ISLAMABAD (Reuters) - How much public approval President Pervez Musharraf wins from his confrontation with Islamist militants holed up in an Islamabad mosque will depend on the number of casualties if troops end the siege by force.
The last thing the Pakistani leader needs in an election year, as he grapples with the rockiest period of his presidency, would be an unacceptably high number of women and children killed by soldiers if they storm the Lal Masjid, or Red Mosque.
On day seven of the mosque siege, with at least 21 people killed so far, Musharraf appeared to have broad support for the use of force. Many people say it should have been done six months ago when trouble first stirred.
“It could end with them all coming out or it could end in a bloodbath,” Stephen Cohen, South Asia expert at the Brookings Institute in Washington, said on Monday.
“I see this as a catastrophe for Musharraf. He can’t push this off on anyone else. It happened right under his nose. He drove by it every day,” Cohen said.
Having come to power in a coup eight years ago, Musharraf is projected as a leader who can save Pakistan’s moderate Muslim majority from the militant, religious extremism invading cities from tribal areas along the northwest frontier.
The United States also sees Musharraf as a valuable ally fighting al Qaeda and the Taliban along that border.
However, many Pakistanis, and parts of the Western media, regard this image with suspicion and say Pakistan would be stronger if it was a working democracy, rather than a half-way house led by a president whose main constituency is the army.
“The crisis helped the general because it made the threat of extremism more real than it is,” Babar Sattar wrote in the News, Pakistan’s largest selling English-language newspaper.
“It has established that when push comes to shove, the general doesn’t shy away from acting.”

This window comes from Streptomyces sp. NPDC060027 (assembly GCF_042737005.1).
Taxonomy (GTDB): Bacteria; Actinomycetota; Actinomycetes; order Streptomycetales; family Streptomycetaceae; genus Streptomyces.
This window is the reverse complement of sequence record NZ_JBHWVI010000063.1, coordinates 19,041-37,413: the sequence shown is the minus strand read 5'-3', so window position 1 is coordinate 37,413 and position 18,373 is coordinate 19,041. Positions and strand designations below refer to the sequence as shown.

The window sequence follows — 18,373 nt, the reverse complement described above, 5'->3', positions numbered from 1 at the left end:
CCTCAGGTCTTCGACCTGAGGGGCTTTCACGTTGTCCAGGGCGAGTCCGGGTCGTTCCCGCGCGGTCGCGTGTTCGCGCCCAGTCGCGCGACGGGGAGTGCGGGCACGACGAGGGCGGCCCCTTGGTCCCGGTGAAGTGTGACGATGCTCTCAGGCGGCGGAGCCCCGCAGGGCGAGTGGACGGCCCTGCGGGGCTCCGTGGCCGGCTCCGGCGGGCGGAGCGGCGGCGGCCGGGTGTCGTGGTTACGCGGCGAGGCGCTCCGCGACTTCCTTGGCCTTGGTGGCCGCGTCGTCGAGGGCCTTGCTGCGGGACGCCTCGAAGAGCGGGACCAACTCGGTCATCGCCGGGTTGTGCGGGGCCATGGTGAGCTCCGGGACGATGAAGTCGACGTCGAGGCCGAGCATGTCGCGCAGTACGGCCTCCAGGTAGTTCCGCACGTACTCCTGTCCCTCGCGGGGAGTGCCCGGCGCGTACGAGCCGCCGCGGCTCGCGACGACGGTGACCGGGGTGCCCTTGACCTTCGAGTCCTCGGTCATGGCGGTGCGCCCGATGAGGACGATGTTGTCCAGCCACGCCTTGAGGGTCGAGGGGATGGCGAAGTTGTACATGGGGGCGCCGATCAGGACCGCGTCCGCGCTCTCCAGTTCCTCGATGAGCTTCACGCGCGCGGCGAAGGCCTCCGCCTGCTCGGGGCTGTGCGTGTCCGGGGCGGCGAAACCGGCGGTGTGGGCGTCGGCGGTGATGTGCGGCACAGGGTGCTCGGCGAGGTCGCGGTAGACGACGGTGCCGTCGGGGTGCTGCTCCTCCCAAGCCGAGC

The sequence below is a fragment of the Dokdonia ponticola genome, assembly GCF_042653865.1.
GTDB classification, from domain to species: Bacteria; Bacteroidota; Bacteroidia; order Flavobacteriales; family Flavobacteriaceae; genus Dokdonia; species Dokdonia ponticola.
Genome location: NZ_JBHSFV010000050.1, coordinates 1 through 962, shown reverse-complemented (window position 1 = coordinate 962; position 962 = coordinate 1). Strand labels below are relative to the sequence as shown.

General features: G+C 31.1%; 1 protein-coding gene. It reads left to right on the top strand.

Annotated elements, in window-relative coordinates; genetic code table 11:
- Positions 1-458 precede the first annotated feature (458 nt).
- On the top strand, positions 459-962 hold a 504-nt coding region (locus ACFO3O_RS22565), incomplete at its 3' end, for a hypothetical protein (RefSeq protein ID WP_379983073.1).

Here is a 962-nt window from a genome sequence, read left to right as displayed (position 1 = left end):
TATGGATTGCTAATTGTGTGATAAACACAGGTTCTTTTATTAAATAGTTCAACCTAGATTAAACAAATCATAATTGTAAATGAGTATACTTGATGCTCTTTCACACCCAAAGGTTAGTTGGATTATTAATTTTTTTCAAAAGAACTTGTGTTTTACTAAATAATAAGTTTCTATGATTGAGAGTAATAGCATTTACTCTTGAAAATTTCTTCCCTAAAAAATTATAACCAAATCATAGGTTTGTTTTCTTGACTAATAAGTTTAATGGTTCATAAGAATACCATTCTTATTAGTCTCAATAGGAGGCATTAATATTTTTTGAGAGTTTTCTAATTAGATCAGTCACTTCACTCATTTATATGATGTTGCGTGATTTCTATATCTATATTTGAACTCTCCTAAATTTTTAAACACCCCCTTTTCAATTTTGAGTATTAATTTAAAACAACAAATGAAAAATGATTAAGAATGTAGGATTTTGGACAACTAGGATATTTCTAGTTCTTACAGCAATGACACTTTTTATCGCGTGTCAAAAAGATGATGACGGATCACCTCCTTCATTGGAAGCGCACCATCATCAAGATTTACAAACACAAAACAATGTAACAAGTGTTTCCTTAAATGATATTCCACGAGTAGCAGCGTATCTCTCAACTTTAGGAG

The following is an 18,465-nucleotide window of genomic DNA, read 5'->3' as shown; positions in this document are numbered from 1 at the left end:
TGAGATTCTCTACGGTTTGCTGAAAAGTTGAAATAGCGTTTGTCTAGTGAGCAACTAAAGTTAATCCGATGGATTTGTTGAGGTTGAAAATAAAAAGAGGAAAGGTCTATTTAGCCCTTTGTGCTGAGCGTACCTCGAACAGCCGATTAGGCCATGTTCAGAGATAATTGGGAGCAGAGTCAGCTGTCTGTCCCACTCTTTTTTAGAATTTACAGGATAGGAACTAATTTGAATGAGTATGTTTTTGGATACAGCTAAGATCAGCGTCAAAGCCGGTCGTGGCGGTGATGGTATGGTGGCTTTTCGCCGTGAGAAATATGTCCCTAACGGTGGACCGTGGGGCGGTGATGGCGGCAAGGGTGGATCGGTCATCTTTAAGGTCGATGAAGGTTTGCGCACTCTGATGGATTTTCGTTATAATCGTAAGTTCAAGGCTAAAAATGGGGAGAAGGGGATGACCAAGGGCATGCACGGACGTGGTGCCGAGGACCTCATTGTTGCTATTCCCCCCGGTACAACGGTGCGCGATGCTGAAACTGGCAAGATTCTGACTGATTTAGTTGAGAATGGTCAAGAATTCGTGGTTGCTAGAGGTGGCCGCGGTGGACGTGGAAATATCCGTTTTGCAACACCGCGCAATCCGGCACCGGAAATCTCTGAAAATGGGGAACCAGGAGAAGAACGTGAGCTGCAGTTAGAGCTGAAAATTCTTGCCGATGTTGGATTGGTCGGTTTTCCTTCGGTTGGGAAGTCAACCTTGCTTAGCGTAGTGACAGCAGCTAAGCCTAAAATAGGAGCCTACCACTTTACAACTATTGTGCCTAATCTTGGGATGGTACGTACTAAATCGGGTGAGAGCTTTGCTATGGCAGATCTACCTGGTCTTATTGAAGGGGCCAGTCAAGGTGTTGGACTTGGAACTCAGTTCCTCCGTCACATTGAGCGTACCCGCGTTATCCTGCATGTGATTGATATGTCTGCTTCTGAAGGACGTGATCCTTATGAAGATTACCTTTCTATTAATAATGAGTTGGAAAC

The trend toward extremism has been dubbed “Talibanisation” by the media, and Musharraf says he regards it as the greatest threat to Pakistani society.
For all his talk of turning Pakistan into a country of “enlightened moderation”, critics say he has given Islamists too much leeway and been too selective in the militants on whom his security apparatus clamped down.
They point to a shambolic policy of registering and monitoring the country’s 10,000-plus religious schools, or madrasas, and the growth of radical madrasas, or seminaries.
A scathing editorial in the News, headlined “Whither madrasa reform?” said: “It would be fair to assume that the kind of brainwashed students seen at ... Lal Masjid may well be found in many other seminaries in the country”.
Opposition politicians say the stifling of democracy under Musharraf has played into the hands of religious conservatives, allowing them to win control of two of Pakistan’s four provinces.
Self-exiled former Prime Minister Benazir Bhutto has said the best thing would be an alliance between herself and Musharraf.
Together, with herself at the helm of a popularly elected government, Bhutto says they could halt the Islamist march.
Bhutto, who remains coy about the prospects of a deal, warned that forthcoming elections would be crucial for the fate of Pakistan.
“I believe that if we do not have a restoration of democracy this year the number of political madrasas will increase,” she told the BBC on Monday.